Yadhana Jadoo
Political Editor
3 minute read
5 Nov 2014
12:16 pm

E-toll opponents slam official presentation

Yadhana Jadoo

Organisations opposed to e-tolling, have slammed presentations made by the Transport Department, to a panel responsible for assessing the socioeconomic impact of the controversial system.

FILE PICTURE: A toll gantry on the N1 South near the Maraisburg Road offramp. Picture: Michel Bega

“The next two days is going to present quite an overload of information to the panel. I hope they are prepared for it and are not too overwhelmed by what Sanral (the SA National Roads Agency Ltd) and company seem to have lined up for them,” Justice Project SA (JPSA) chairperson Howard Dembovsky said.

This, after Transport Minister Dipuo Peters and Acting Director-General of Transport, Mawethu Vilana, made presentations to the panel on Tuesday.

“I believe that she (Peters) went further to threaten to pull out of the process if Sanral are ‘taken on’. I was under the impression that the review panel’s mandate is to get to the bottom of things and come up with an unbiased report.”

This occurred when a legal expert on the panel said told Peters that he would reserve some of his questions for Sanral CEO Nazir Alli, according to the SA Press Association.

The expert reportedly said this would be to “take him on” to answer his questions.


 Gauteng ‘first to propose e-tolls’

 

A long exposure photograph shows vehicles heading south on the N1 highway through an e-toll gantry, 16 September 2014, near Florida. Picture: Michel Bega

A long exposure photograph shows vehicles heading south on the N1 highway through an e-toll gantry, 16 September 2014, near Florida. Picture: Michel Bega


“I don’t think we came here for those type of things.

“We didn’t know we were here for a judicial process.

“If that is the approach that some people will be ‘taken on’, then chairperson, I don’t think we will go ahead,” she was quoted as saying.

Speaking on his own presentations to the panel, Dembovsky said: “I was subjected to rigorous questions by the members of the panel when I presented on behalf of JPSA to them. So was every other group. What makes Sanral and the department so special that they get to lecture the panel and not answer questions? Oh yeah, I forgot. They tell people. They don’t engage with them.”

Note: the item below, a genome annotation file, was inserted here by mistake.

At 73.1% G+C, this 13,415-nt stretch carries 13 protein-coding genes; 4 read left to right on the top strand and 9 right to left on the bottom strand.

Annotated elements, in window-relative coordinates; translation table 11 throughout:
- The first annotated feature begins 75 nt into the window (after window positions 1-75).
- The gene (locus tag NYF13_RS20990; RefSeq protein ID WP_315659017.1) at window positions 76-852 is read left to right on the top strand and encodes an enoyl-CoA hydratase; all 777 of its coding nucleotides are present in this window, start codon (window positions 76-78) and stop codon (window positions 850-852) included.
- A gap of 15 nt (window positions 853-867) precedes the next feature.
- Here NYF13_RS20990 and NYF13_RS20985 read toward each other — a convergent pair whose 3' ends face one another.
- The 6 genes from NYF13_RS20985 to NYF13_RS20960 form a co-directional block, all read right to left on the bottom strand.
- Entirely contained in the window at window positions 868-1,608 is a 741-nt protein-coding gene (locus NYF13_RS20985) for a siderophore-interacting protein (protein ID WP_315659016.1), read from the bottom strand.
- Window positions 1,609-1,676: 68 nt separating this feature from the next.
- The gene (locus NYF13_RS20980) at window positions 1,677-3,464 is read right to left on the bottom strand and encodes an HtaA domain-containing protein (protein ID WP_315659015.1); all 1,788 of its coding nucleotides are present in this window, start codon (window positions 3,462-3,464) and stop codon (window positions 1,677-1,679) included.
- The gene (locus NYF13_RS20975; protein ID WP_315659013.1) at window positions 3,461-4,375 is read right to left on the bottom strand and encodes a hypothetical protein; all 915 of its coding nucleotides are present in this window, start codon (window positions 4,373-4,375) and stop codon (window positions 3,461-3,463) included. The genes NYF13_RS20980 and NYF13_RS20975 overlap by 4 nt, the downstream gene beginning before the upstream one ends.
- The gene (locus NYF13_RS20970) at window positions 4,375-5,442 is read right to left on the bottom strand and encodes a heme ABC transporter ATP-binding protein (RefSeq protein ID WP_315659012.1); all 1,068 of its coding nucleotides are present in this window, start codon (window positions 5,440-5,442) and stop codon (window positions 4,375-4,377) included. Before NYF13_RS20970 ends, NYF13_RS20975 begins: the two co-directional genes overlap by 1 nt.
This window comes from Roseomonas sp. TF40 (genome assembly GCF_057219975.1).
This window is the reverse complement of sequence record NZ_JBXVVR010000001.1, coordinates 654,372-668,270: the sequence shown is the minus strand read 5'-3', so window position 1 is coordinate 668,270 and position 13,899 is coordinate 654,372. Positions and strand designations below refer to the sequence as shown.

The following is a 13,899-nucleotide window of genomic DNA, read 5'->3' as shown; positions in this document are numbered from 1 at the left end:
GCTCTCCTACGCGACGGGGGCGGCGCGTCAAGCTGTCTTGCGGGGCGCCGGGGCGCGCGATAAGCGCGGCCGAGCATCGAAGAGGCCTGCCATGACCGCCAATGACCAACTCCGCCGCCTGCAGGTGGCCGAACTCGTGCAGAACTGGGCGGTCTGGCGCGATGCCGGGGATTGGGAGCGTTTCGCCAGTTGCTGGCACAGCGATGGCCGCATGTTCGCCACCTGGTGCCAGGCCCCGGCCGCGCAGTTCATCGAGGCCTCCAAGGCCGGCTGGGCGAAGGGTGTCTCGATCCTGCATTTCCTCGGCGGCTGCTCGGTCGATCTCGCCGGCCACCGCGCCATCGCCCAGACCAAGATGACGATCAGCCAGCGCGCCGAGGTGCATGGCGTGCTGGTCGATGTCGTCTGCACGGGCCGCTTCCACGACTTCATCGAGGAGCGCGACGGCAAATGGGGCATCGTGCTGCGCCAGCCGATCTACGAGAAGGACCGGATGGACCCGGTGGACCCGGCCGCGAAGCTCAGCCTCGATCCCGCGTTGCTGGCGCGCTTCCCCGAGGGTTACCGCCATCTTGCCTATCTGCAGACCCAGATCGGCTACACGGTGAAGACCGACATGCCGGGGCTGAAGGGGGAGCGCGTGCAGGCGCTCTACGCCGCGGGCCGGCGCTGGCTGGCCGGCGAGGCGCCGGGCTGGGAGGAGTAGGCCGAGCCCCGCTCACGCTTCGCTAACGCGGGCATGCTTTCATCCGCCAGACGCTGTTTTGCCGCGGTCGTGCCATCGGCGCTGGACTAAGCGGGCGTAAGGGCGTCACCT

What was of “real concern”, he added, was that Peters had conceded that e-tolling is not a perfect system, yet tried to convince the panel that it is the only way to go.

The panel was appointed by Gauteng premier David Makhura, following a widespread outcry over the system.

The Opposition to Urban Tolling Alliance (Outa) said that Peters had played “power” and had forsaken authority.

“…It appears that minister Peters is using the opportunity afforded by the Gauteng Advisory Panel to go on the offensive and accuse the e-toll critics of spreading lies and half-truths,” Outa chairperson Wayne Duvenage said.

Peters said on Tuesday that “spurious allegations” about Sanral “milking it” or “profiting at the expense of the public” must be stopped.

“This appears as a new rattling of the legal adversarial sabre and is totally uncalled for, especially in the light of Outa’s exposure of many misleading statements and fabrications by Sanral executives on the e-Toll decision,”

Peters opening comments appeared to be aimed at “slapping down the Gauteng Provincial Government”, he said.

“We have repeatedly argued the unworkability of e-tolls and following a year of operation, all evidence of the current fiasco has proved us correct.

“They can try to force the people to submit, but they can’t force them to co-operate. Should the authorities ever attempt to do so, they must be prepared for the consequences of their actions,” Duvenage said.